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Microvascular response to cold stress in healthy humans


Cold exposure can be adapted for exercise or therapeutic purposes, but its impact on microcirculation in healthy humans has not been well defined. We hypothesize that whole body cold stress may impair microcirculation.


Seven volunteers were recruited for the water immersion procedure. During the cooling protocol the volunteers every 20 minutes of immersion were asked to step out from the bath and rest for 10 minutes in a room environment and then return to the water bath for the next 20 minutes of immersion. This head-out immersion procedure in bath water at 14°C continued until the rectal temperature was dropped to 35.5°C or the time of 180 minutes was terminated. Maximum cold water immersion time was 120 minutes. Before, at the end of whole body cooling and 1 hour after cooling was ended, systemic hemodynamics and direct in vivo observation of the sublingual microcirculation were obtained with sidestream dark-field imaging. Assessment of microcirculatory parameters of convective oxygen transport (microvascular flow index (MFI), proportion of perfused vessels (PPV)), and diffusion distance (perfused vessel density (PVD) and total vessel density (TVD)) was done using a semiquantitative method.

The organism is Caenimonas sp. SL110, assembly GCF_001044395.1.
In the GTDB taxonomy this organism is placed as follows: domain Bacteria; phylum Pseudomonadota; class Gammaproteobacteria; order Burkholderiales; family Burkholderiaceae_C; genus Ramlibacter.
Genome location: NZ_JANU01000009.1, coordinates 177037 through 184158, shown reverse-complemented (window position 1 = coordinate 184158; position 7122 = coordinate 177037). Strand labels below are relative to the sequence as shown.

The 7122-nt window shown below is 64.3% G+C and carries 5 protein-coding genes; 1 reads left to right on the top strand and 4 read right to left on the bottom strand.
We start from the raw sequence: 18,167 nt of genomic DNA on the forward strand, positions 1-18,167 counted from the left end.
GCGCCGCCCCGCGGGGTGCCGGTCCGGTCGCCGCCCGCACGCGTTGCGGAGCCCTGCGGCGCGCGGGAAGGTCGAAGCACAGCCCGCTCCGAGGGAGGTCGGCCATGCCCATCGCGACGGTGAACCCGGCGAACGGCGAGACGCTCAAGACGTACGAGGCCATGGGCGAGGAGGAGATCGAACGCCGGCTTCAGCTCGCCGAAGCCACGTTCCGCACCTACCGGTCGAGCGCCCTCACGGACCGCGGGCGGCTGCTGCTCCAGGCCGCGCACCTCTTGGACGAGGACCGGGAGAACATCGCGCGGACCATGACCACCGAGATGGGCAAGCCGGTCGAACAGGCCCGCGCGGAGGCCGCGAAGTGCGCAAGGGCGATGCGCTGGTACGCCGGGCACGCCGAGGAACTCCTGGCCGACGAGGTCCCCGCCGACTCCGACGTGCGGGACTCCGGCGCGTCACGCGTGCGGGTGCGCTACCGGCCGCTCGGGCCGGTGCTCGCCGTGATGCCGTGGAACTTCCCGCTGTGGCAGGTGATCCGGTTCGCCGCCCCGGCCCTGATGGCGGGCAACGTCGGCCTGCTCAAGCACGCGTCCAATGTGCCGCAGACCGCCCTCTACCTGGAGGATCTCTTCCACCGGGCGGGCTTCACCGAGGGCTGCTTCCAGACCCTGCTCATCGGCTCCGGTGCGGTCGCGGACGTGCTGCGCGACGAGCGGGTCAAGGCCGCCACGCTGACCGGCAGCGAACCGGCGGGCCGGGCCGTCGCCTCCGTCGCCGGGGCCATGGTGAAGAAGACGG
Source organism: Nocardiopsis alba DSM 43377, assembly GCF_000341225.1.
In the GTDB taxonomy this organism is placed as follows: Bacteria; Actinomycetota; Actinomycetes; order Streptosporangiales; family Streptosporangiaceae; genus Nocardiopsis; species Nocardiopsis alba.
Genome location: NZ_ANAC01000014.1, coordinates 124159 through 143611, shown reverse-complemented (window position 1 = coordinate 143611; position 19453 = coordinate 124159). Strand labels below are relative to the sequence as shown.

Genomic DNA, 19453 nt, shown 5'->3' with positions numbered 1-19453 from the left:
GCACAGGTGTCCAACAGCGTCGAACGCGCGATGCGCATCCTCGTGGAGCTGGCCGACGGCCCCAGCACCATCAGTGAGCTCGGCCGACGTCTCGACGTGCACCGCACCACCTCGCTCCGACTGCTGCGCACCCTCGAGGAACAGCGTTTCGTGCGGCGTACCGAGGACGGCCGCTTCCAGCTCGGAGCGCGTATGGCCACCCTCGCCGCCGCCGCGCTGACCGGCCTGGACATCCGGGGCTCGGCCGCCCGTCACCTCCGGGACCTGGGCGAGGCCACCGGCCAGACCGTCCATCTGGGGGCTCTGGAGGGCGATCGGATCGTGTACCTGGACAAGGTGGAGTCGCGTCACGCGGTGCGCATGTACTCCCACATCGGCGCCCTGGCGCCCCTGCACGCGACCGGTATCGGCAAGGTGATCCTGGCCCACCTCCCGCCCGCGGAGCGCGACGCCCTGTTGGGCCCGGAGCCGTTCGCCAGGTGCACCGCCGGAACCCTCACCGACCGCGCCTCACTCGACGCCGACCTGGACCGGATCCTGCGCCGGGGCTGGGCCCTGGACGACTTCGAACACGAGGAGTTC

During cooling and 1 hour after cooling was ended, a significant increase in cardiac output (P = 0.028 and P = 0.043) was observed, but there were no changes in heart rate or mean arterial pressure in comparison with baseline variables. There were no significant changes in PPV, MFI, PVD and TVD of small vessels in comparison with baseline variables during all observational time.


Defined cold exposure had no effect on the micro-circulation.

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Correspondence to A Pranskunas.

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Pranskunas, A., Rasimaviciute, R., Paltanaviciute, J. et al. Microvascular response to cold stress in healthy humans. Crit Care 17, P213 (2013).

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  • Cold Stress
  • Water Immersion
  • Cold Exposure
  • Baseline Variable
  • Cold Water Immersion